Sen. Durbin Questions FDA Over Youth Access to Unauthorized E-Cigarettes

The briefing raised concerns about the agency's delayed deadlines for reviewing premarket tobacco product applications.
cigarettes & gavel

WASHINGTON D.C. — Brian King, director of the U.S. Food and Drug Administration (FDA) Center for Tobacco Products, and Brian Boynton, U.S. Department of Justice (DOJ) principal deputy assistant attorney general, briefed U.S. Senate Majority Whip Dick Durbin (D-Ill.) on enforcement efforts against unauthorized e-cigarettes used by minor smokers.

[Read more: FDA Warns Retailers Over Illegal Tobacco Sales]

Durbin, who chairs the Senate Judiciary Committee, convened the meeting after raising concerns over the FDA's missed and delayed deadlines for reviewing premarket tobacco product applications (PMTAs) from e-cigarette manufacturers as the law requires, allowing e-cigarette products that are popular among youth smokers to remain on store shelves.  

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After being sued by public health groups, the FDA was ordered by the U.S. District Court in Maryland to complete these reviews by Sept. 9, 2021. According to Durbin's office, more than two and a half years later, FDA has still not completed all of its PMTA reviews.

"The law is clear. E-cigarette manufacturers must prove that a product is 'appropriate for the protection of public health' to gain market entry. But thousands of vape products on store shelves today, full of harmful chemicals and nicotine, have not met that requirement, yet are being sold and addicting children nationwide," said Durbin. "I called in FDA and DOJ leaders to my office to understand why they are failing to enforce the law in the face of clear harms to children."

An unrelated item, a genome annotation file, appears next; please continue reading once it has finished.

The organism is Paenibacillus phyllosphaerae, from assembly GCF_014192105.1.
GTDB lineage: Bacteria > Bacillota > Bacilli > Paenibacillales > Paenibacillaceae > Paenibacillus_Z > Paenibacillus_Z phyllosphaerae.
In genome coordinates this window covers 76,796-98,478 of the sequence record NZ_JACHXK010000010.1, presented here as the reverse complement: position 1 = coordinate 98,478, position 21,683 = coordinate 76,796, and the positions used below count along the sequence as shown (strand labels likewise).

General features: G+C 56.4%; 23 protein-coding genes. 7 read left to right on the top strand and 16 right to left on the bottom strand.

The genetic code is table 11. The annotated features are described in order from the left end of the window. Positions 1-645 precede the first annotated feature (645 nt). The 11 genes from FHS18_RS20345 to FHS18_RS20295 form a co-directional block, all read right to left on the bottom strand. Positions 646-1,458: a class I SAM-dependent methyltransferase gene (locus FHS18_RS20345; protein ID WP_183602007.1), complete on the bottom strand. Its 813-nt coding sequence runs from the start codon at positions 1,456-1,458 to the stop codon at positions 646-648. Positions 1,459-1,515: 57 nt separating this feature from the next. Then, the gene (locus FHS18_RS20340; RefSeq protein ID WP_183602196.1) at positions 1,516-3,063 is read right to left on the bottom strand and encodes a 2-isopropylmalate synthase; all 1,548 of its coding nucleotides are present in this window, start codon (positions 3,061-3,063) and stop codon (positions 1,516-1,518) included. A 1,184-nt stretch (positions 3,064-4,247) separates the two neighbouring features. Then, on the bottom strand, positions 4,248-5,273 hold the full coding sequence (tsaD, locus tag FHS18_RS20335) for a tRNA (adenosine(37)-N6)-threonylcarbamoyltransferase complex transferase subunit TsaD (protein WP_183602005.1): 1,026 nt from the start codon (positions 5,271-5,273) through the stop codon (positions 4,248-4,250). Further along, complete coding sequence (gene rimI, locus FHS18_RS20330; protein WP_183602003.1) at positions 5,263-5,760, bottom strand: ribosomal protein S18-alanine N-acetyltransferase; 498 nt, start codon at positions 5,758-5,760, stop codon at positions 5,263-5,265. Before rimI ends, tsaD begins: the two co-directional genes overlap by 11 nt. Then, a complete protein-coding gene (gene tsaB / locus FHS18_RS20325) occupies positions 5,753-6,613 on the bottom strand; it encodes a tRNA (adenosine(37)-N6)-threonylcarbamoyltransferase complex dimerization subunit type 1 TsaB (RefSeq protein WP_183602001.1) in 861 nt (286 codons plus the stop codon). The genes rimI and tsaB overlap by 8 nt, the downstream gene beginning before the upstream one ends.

In the meeting, Durbin questioned King on the FDA's delay in reviewing PMTAs and pushed for answers on why the agency appears to be failing to use its full authority to take enforcement actions against manufacturers or retailers found to be selling unauthorized vaping products. 

[Read more: FDA Levels Penalties Against Retailers Over Elf Bar Sales]

Last year, Durbin's office examined the FDA's public data files to identify e-cigarette manufacturers who have received both marketing denial orders and warning letters yet continue to sell unauthorized products. The review found at least 22 vaping products that appeared to be sold online by the manufacturer in violation of the law and in defiance of repeated enforcement actions by the FDA.  

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